Revelation 21-22:5. The city that God has prepared for those who love him. Its gates are open, and the nations who have survived the wrath live by its light.
and the heavens were the work of your hands.
They will perish, but you will endure;
they will all wear out like a garment.
You will change them like a robe, and they will pass away. (Ps 102)
Just as the original heaven and earth were his direct handiwork – they did not form by themselves over billions of years – so God will speak the new universe into being by his word (Isa 65:17). He will change the old for the new, just as the soul will be given new clothes. Then the new heaven and earth will endure for ever, along with Israel’s offspring (Isa 66:22). But, ‘there will be no more sea.’
In the first world the sea, or seas, was the deep beneath the land (Hasel 1974); the land was founded upon the seas (Exod 20:4, 11, referring to the world as originally constituted, Ps 24:2). The seas were also surface bodies of water surrounded by land, like the Great Lakes of North America, their water welling up from the deep. It was these that teemed with marine creatures (Gen 1:20-22). At the onset of the Cataclysm the pillars collapsed, so that the deep erupted through and overwhelmed the land. The interconnected oceans that surrounded the continents as they re-emerged were maintained by a different water cycle. In the declaration that God created the sea there is no sinister connotation (10:6 and 14:7).
Some suppose that the sea will be destroyed because it is where the beast came from (13:1), but in that context the sea is a metaphor, not a real place of evil. The metaphor can hardly be reason for abolishing the literal sea, any more than the false prophet’s rising out of the earth (13:11) would be reason for abolishing the literal earth. The crashing of waves, the cry of gulls, the smell of stranded seaweed, the crunch of pebbles, the unseen creatures that crawl and swim and burrow: who would wish them gone? – to say nothing about the sea’s being a source of food. Rather, in the new creation there will be no abyss, no boundless ocean, no anglerfish imaging the demons of the abyss. Inasmuch as he will cast all our sins into the sea (Mic 7:19), there will be no sin.
Jerusalem (a dual in Hebrew, Yerushalayim) has a double reference, earthly and heavenly (Gal 4:25f). Both cities are holy, for ‘Yahweh will inherit Judah as his portion in the holy land and will again choose Jerusalem’ (Zech 2:12). The new Jerusalem is personified as a bride, and her descent from heaven is related twice. The first time, she personifies the redeemed of both the first and second resurrection. The city is settled on a new earth in which righteousness dwells and there are no unrighteous. The ‘former things’ having passed away, God makes all things new. The second time (v. 10), the vision sets forth the significance of the city for the nations around it. John is taken to a mountain – elevated Mount Zion – and there sees the redeemed of the first resurrection descending to the present earth. The first vision anticipates the newness that the second moves towards.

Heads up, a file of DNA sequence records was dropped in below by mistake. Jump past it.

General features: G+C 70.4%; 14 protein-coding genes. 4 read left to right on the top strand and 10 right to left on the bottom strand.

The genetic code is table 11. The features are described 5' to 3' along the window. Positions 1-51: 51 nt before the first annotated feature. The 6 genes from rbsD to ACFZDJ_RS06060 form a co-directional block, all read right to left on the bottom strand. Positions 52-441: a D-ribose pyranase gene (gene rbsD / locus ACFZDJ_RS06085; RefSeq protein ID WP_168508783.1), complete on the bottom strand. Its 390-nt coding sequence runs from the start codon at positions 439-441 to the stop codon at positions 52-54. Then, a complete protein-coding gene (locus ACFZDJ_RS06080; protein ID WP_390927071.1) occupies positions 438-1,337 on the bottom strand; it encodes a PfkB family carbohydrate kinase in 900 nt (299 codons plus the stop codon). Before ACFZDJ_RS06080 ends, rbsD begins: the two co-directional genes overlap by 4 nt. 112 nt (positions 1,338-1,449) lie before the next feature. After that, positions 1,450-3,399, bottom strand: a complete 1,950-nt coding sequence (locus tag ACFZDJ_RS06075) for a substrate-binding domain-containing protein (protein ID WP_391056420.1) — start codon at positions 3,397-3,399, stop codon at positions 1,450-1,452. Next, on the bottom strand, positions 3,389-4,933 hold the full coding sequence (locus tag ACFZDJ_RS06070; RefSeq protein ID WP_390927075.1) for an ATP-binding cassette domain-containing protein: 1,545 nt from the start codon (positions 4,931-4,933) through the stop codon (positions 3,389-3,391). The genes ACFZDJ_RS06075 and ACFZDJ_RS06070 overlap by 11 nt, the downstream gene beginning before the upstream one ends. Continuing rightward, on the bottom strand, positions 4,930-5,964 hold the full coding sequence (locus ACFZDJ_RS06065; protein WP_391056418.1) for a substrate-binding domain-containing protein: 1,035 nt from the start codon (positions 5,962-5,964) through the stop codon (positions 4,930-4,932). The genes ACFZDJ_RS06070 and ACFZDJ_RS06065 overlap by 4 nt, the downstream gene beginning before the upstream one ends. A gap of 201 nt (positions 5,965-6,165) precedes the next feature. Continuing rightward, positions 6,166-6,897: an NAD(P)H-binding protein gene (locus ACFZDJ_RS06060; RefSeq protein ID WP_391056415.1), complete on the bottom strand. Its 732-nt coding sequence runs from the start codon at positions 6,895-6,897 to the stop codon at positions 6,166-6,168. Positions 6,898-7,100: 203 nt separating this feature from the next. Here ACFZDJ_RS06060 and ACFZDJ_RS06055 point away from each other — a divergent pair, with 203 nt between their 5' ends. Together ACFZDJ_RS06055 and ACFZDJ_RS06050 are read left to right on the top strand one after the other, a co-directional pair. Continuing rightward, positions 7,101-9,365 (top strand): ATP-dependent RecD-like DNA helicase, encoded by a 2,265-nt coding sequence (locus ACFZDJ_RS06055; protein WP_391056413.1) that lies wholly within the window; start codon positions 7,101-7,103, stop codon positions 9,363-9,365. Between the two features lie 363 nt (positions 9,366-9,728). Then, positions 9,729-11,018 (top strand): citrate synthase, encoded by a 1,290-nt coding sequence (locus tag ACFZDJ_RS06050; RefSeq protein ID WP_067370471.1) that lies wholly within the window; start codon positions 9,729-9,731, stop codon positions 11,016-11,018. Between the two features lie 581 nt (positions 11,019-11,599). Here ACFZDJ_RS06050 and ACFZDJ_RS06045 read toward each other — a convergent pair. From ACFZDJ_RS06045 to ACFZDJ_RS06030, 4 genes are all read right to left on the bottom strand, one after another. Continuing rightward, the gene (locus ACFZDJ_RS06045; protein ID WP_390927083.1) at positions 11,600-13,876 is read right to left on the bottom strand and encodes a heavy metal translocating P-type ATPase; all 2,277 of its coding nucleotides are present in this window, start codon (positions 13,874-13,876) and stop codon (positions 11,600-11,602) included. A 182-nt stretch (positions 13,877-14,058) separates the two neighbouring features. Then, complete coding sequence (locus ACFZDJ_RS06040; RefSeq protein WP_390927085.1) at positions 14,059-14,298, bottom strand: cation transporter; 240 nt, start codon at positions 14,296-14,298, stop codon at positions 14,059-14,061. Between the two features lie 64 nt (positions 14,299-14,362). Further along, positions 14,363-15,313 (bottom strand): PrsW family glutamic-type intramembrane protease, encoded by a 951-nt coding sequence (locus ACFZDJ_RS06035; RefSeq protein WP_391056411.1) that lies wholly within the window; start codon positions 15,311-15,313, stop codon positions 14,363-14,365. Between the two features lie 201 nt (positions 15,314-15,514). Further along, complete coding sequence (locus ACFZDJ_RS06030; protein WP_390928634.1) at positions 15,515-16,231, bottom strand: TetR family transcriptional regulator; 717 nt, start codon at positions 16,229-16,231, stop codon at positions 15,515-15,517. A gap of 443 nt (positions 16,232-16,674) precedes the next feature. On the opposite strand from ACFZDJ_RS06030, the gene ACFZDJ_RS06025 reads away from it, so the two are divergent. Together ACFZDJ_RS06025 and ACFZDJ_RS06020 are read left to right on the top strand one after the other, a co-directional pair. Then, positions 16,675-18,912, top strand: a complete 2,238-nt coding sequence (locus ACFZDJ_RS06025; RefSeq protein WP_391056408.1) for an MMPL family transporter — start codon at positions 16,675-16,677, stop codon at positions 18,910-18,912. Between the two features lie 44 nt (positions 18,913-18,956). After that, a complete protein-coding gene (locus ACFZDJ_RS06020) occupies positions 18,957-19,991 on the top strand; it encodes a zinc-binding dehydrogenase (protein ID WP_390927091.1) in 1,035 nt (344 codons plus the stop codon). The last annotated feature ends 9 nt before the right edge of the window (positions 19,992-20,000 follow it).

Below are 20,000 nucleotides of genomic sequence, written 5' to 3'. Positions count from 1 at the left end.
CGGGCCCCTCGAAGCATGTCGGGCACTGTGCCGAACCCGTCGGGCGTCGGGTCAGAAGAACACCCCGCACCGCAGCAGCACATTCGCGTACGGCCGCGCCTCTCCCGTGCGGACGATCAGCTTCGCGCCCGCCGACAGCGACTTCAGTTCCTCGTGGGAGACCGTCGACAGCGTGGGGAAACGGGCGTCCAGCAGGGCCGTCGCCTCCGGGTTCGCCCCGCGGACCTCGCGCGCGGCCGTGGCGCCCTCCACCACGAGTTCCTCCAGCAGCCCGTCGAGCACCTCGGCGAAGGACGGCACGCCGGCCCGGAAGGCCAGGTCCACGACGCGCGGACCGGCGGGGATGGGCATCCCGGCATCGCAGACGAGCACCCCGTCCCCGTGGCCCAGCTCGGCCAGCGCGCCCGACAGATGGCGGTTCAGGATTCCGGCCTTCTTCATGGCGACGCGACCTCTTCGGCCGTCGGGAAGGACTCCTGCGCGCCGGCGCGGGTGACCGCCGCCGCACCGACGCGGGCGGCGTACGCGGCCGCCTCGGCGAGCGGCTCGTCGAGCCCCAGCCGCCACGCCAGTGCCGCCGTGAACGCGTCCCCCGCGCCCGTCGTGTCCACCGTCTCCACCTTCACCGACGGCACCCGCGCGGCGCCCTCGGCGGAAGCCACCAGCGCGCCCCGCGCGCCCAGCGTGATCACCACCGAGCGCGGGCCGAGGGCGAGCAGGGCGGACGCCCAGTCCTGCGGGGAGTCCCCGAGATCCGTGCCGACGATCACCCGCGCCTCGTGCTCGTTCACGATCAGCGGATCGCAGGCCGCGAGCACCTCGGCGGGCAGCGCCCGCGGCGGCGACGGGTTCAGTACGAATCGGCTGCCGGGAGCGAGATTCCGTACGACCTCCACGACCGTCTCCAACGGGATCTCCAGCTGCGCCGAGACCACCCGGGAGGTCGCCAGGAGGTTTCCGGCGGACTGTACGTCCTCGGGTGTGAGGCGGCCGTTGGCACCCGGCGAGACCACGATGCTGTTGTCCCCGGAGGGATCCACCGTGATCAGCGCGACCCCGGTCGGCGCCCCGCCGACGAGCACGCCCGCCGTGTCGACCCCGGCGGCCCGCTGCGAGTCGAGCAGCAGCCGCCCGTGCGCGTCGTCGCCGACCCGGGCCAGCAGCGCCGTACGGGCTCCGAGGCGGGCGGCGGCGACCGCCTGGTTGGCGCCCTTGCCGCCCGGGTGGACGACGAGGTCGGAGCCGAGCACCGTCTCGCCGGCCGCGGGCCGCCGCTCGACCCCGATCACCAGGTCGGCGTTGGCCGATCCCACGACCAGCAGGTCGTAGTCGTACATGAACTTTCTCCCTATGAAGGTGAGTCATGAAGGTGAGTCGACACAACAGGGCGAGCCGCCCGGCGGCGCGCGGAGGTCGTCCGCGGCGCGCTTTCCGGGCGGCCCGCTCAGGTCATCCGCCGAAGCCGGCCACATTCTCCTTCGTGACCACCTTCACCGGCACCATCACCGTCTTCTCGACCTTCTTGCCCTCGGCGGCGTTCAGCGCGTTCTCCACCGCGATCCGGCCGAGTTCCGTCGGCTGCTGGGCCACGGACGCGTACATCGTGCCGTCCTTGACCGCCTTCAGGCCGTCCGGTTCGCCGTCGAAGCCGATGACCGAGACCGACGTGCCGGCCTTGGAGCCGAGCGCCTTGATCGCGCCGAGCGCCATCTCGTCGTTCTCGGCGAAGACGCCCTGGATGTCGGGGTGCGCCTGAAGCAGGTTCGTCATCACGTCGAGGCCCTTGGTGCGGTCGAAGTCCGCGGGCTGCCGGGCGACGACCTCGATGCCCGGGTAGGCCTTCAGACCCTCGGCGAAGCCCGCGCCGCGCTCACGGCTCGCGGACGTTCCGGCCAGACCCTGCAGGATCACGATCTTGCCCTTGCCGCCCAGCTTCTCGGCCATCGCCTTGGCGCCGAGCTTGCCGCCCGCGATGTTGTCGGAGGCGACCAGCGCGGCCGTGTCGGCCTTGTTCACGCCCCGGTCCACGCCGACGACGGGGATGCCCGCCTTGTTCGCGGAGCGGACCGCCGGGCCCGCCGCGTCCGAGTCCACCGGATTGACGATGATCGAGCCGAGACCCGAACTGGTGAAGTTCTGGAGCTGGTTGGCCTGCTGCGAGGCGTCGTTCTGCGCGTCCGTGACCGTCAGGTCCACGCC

The principal inspiration for the passage is Isaiah 25:8 and 65:17-19. The latter verses announce the new creation as Jerusalem’s assured destiny. Jerusalem will be created a place of great joy. Restored to their land, the people of Israel will again build houses, enjoy the fruit of their labour and bear children. Wolves and lions will no longer prey on other animals. God will dwell on Mount Zion and wipe away men’s tears. Longevity will increase to what it was before the Cataclysm, so that a man dying aged 100 will be considered young. Eventually, God will swallow up death itself.
His intention has always been to make the nations his own (Ps 2:8, 82:8, Isa 56:7f, Luke 2:32). ‘Peoples’ is therefore plural, and the promise that Israel would be his people and he their God (Ex 6:7, Jer 24:7, Ezek 11:20, Zech 8:8) is expanded. He erects his tent/tabernacle (skene) in the midst of all humanity, for ‘many peoples will join themselves to Yahweh on that day’ (Ezek 37:27, Zech 8:3, 2:10-12). God comes in the company of the redeemed out of heaven – their temporary refuge – to the peoples on earth, and there sojourns (skenωsei) with them.
I make well-being and create evil. (Isa 45:7)